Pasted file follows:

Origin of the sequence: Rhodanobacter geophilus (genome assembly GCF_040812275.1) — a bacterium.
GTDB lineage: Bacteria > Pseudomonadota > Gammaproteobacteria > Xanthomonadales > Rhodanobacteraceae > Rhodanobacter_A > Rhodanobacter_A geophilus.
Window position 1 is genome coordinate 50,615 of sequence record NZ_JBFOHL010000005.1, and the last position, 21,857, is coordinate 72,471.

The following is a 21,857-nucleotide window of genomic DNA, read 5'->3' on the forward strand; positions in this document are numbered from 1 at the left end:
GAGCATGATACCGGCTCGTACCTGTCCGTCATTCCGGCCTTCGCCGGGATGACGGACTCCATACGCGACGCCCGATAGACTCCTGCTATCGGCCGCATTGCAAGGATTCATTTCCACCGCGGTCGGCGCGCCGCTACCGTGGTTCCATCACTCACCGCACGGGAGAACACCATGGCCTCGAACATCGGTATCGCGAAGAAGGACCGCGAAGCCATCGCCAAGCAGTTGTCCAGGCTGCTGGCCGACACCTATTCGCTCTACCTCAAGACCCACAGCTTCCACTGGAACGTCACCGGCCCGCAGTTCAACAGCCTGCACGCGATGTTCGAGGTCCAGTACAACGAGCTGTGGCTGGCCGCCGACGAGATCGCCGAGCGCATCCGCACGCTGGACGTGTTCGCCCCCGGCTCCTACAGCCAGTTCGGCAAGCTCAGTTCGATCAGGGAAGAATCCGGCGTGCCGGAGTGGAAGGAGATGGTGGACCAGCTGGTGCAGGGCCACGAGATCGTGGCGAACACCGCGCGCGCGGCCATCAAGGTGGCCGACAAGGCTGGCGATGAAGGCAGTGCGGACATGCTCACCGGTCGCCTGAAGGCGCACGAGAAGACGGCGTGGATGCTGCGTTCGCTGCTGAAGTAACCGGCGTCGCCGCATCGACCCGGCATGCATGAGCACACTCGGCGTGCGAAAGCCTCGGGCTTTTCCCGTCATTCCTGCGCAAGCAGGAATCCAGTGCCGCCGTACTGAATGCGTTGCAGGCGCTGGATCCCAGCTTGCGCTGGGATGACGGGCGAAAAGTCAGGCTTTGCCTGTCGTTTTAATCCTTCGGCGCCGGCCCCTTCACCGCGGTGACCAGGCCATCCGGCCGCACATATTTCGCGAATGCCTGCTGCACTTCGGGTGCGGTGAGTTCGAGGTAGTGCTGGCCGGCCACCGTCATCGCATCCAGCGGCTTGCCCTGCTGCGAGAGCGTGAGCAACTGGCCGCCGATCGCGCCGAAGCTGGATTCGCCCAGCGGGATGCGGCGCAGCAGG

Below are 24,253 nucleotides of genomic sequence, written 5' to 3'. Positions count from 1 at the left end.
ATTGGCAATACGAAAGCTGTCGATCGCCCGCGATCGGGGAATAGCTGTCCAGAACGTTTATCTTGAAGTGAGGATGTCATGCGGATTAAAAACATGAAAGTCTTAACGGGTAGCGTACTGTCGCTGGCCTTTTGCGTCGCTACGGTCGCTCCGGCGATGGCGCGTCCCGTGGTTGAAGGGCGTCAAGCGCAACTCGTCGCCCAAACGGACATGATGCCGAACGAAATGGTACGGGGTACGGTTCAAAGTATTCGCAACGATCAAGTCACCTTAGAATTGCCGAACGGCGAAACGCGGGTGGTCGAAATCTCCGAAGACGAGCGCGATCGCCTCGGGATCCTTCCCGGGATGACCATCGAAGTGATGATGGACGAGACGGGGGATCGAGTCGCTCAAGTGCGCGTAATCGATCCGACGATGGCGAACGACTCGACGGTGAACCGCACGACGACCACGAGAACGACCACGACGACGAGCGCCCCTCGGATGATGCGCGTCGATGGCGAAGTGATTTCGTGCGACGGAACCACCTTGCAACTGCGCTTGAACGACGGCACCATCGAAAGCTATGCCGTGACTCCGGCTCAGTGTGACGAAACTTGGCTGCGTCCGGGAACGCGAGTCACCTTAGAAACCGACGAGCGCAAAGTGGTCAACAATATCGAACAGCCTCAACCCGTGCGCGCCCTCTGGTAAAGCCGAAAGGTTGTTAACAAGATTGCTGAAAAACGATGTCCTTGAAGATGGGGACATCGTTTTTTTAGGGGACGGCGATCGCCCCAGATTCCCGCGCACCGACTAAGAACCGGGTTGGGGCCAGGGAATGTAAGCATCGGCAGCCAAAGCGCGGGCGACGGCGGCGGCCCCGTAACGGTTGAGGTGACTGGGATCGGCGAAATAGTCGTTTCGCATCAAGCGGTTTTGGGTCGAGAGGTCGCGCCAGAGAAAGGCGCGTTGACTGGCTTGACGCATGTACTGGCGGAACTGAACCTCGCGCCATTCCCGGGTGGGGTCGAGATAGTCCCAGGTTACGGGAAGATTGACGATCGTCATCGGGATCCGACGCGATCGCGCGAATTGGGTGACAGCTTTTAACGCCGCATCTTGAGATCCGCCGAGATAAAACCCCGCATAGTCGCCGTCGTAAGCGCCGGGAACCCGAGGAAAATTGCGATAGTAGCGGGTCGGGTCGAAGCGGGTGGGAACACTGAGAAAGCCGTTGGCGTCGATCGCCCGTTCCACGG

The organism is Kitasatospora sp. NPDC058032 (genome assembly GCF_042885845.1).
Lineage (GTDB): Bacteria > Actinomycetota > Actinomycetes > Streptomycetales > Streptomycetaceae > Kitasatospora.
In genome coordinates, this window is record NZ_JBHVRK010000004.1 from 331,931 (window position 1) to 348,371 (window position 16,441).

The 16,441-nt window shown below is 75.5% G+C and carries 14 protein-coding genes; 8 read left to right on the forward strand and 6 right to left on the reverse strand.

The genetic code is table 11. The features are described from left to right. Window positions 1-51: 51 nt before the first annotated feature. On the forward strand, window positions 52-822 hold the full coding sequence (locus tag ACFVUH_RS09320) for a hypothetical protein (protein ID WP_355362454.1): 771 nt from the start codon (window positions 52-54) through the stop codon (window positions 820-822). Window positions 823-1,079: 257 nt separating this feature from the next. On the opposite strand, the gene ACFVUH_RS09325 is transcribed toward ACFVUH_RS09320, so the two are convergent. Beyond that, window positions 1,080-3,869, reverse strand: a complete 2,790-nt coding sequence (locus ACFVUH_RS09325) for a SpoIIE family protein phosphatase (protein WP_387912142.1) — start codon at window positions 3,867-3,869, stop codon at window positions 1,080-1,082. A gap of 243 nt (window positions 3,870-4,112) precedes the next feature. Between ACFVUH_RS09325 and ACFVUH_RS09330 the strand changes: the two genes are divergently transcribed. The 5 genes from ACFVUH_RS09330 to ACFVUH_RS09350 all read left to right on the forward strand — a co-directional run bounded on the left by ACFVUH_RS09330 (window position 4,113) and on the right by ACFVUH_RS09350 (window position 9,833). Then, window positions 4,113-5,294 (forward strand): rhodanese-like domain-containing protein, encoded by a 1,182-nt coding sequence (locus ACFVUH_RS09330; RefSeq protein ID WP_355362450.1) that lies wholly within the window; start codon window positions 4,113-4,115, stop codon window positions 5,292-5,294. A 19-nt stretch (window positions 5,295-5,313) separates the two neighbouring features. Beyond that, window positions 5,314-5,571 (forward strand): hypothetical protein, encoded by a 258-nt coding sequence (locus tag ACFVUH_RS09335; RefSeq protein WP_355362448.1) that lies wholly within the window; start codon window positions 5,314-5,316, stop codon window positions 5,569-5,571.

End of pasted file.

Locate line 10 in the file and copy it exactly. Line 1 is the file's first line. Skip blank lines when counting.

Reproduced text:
In genome coordinates, this window is record NZ_JBHVRK010000004.1 from 331,931 (window position 1) to 348,371 (window position 16,441).